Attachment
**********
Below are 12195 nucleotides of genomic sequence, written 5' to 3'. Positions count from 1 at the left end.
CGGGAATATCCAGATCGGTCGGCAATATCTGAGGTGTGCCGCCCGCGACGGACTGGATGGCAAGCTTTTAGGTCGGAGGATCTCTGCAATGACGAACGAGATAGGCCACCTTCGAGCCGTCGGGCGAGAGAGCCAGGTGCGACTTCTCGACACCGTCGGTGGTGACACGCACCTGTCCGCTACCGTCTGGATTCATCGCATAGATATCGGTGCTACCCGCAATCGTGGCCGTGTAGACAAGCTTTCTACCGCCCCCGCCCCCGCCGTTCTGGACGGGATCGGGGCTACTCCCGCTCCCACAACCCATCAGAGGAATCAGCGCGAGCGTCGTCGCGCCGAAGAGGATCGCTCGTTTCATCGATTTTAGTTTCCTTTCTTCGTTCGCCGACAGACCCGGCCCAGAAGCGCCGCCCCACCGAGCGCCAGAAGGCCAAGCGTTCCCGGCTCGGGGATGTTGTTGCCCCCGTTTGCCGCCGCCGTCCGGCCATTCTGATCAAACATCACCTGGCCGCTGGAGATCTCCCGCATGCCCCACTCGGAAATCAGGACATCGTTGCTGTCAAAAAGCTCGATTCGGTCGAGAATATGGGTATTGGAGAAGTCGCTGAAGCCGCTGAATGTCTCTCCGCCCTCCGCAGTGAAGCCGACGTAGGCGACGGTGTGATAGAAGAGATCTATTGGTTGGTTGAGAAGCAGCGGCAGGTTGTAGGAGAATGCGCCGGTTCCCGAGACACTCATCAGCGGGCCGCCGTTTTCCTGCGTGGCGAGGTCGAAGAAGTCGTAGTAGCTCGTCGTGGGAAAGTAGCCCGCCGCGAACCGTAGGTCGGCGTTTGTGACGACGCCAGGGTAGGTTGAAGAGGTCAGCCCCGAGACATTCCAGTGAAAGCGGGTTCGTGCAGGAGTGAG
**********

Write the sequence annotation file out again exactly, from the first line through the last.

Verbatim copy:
Below are 12195 nucleotides of genomic sequence, written 5' to 3'. Positions count from 1 at the left end.
CGGGAATATCCAGATCGGTCGGCAATATCTGAGGTGTGCCGCCCGCGACGGACTGGATGGCAAGCTTTTAGGTCGGAGGATCTCTGCAATGACGAACGAGATAGGCCACCTTCGAGCCGTCGGGCGAGAGAGCCAGGTGCGACTTCTCGACACCGTCGGTGGTGACACGCACCTGTCCGCTACCGTCTGGATTCATCGCATAGATATCGGTGCTACCCGCAATCGTGGCCGTGTAGACAAGCTTTCTACCGCCCCCGCCCCCGCCGTTCTGGACGGGATCGGGGCTACTCCCGCTCCCACAACCCATCAGAGGAATCAGCGCGAGCGTCGTCGCGCCGAAGAGGATCGCTCGTTTCATCGATTTTAGTTTCCTTTCTTCGTTCGCCGACAGACCCGGCCCAGAAGCGCCGCCCCACCGAGCGCCAGAAGGCCAAGCGTTCCCGGCTCGGGGATGTTGTTGCCCCCGTTTGCCGCCGCCGTCCGGCCATTCTGATCAAACATCACCTGGCCGCTGGAGATCTCCCGCATGCCCCACTCGGAAATCAGGACATCGTTGCTGTCAAAAAGCTCGATTCGGTCGAGAATATGGGTATTGGAGAAGTCGCTGAAGCCGCTGAATGTCTCTCCGCCCTCCGCAGTGAAGCCGACGTAGGCGACGGTGTGATAGAAGAGATCTATTGGTTGGTTGAGAAGCAGCGGCAGGTTGTAGGAGAATGCGCCGGTTCCCGAGACACTCATCAGCGGGCCGCCGTTTTCCTGCGTGGCGAGGTCGAAGAAGTCGTAGTAGCTCGTCGTGGGAAAGTAGCCCGCCGCGAACCGTAGGTCGGCGTTTGTGACGACGCCAGGGTAGGTTGAAGAGGTCAGCCCCGAGACATTCCAGTGAAAGCGGGTTCGTGCAGGAGTGAG